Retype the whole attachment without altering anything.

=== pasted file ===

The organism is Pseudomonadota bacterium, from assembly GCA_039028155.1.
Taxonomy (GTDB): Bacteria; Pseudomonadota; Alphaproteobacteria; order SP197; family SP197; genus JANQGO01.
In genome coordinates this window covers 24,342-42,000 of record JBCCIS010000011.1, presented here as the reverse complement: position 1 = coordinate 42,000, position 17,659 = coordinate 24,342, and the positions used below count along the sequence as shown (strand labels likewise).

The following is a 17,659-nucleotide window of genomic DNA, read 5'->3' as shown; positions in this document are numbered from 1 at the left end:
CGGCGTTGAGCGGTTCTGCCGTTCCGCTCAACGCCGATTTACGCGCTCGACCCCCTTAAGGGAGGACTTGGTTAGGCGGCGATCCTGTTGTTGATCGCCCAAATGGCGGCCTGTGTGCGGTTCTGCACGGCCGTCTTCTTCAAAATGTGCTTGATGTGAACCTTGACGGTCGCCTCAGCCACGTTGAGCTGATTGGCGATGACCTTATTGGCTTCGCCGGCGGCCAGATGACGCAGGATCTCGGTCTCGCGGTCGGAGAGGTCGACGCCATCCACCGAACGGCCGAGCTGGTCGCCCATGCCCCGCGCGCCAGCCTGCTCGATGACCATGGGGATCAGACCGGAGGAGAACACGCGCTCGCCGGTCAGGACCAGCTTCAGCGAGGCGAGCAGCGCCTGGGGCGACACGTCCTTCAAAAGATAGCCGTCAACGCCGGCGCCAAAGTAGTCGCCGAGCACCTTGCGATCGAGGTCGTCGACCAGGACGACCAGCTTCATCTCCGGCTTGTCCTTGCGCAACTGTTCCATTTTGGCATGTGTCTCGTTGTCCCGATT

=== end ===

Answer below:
The organism is Pseudomonadota bacterium, from assembly GCA_039028155.1.
Taxonomy (GTDB): Bacteria; Pseudomonadota; Alphaproteobacteria; order SP197; family SP197; genus JANQGO01.
In genome coordinates this window covers 24,342-42,000 of record JBCCIS010000011.1, presented here as the reverse complement: position 1 = coordinate 42,000, position 17,659 = coordinate 24,342, and the positions used below count along the sequence as shown (strand labels likewise).

The following is a 17,659-nucleotide window of genomic DNA, read 5'->3' as shown; positions in this document are numbered from 1 at the left end:
CGGCGTTGAGCGGTTCTGCCGTTCCGCTCAACGCCGATTTACGCGCTCGACCCCCTTAAGGGAGGACTTGGTTAGGCGGCGATCCTGTTGTTGATCGCCCAAATGGCGGCCTGTGTGCGGTTCTGCACGGCCGTCTTCTTCAAAATGTGCTTGATGTGAACCTTGACGGTCGCCTCAGCCACGTTGAGCTGATTGGCGATGACCTTATTGGCTTCGCCGGCGGCCAGATGACGCAGGATCTCGGTCTCGCGGTCGGAGAGGTCGACGCCATCCACCGAACGGCCGAGCTGGTCGCCCATGCCCCGCGCGCCAGCCTGCTCGATGACCATGGGGATCAGACCGGAGGAGAACACGCGCTCGCCGGTCAGGACCAGCTTCAGCGAGGCGAGCAGCGCCTGGGGCGACACGTCCTTCAAAAGATAGCCGTCAACGCCGGCGCCAAAGTAGTCGCCGAGCACCTTGCGATCGAGGTCGTCGACCAGGACGACCAGCTTCATCTCCGGCTTGTCCTTGCGCAACTGTTCCATTTTGGCATGTGTCTCGTTGTCCCGATT